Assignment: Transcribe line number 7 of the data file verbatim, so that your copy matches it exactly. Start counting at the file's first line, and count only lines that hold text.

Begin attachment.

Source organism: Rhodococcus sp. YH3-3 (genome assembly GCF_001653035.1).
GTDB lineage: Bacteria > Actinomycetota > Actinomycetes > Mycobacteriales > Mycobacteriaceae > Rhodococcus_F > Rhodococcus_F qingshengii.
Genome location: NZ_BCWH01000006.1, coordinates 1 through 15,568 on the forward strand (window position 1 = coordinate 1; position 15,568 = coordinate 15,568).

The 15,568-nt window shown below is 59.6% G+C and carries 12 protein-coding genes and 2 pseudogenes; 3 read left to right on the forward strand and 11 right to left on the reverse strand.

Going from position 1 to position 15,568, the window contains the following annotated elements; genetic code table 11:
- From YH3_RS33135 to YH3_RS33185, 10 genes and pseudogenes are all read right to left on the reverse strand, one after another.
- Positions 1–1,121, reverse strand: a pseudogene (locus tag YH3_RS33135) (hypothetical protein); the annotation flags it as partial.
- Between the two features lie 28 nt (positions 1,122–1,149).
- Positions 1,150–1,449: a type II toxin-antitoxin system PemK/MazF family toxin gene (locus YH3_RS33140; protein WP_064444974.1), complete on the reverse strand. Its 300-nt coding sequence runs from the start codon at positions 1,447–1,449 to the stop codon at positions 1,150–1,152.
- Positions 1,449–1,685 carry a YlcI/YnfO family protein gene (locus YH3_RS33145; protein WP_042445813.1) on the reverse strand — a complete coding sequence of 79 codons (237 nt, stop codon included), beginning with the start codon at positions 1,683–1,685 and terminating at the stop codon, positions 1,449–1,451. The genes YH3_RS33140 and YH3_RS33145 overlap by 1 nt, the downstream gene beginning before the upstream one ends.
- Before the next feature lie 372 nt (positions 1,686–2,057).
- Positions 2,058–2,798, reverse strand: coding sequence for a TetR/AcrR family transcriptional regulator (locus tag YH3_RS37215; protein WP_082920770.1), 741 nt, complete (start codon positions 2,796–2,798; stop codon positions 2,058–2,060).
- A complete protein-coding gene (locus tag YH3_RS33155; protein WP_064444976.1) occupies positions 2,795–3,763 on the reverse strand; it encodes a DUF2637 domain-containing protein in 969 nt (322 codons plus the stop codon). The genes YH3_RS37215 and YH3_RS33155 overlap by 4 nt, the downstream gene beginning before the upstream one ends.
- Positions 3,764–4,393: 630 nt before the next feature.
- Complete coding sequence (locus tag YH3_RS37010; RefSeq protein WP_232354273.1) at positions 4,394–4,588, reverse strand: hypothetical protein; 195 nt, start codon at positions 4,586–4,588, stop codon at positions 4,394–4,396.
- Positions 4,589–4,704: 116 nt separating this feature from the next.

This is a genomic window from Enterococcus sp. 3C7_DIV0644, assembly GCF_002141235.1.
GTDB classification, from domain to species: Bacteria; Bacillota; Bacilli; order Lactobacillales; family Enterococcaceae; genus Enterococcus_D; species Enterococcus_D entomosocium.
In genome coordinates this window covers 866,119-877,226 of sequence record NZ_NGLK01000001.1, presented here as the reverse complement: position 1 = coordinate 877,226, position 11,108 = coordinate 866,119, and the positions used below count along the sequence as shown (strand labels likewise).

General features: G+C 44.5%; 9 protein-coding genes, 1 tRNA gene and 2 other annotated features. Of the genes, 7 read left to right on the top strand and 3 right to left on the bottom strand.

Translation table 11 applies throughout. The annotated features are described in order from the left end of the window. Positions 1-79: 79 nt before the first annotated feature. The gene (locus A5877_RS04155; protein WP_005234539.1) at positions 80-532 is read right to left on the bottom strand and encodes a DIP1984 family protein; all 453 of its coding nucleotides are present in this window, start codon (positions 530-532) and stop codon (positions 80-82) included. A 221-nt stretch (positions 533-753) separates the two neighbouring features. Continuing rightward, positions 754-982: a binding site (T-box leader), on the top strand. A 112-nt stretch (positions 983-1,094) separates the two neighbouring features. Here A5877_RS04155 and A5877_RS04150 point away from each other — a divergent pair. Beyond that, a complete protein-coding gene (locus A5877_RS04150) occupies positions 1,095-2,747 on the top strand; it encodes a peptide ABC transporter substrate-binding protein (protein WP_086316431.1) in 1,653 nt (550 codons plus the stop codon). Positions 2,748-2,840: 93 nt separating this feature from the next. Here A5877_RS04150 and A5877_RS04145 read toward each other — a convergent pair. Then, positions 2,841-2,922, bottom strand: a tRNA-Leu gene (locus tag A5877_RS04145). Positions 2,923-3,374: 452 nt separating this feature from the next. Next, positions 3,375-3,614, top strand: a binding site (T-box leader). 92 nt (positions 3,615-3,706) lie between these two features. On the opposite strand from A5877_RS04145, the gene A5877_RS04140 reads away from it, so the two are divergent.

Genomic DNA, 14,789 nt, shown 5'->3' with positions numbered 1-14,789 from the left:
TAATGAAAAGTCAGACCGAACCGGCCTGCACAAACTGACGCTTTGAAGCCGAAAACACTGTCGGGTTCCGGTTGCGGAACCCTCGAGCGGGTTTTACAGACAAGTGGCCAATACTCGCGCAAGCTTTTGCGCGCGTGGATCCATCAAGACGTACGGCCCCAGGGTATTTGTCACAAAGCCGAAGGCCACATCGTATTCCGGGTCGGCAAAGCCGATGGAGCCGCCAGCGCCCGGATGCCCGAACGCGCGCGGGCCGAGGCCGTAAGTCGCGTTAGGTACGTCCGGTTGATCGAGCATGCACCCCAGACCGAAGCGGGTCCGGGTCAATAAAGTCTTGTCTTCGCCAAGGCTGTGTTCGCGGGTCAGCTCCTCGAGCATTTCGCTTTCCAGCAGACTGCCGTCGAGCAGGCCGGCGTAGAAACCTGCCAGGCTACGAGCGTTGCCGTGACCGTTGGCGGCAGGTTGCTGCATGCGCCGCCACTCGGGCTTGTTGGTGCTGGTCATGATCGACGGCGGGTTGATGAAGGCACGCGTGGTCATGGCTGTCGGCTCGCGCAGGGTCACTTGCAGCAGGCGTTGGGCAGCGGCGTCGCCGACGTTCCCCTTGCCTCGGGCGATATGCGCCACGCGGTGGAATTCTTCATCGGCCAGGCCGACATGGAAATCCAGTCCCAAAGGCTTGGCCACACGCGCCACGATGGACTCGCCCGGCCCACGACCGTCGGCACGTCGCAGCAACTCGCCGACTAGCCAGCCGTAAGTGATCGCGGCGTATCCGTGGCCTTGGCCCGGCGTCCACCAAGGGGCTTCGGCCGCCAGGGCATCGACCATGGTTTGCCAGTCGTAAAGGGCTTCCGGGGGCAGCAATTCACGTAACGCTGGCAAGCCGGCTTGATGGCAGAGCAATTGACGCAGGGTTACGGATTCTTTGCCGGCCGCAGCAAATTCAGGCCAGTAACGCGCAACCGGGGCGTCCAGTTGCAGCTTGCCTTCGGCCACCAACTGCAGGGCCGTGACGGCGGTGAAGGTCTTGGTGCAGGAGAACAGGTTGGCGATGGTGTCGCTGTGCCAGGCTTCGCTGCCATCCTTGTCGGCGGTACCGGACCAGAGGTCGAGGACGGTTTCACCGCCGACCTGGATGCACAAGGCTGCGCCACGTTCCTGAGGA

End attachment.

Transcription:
- Positions 1–1,121, reverse strand: a pseudogene (locus tag YH3_RS33135) (hypothetical protein); the annotation flags it as partial.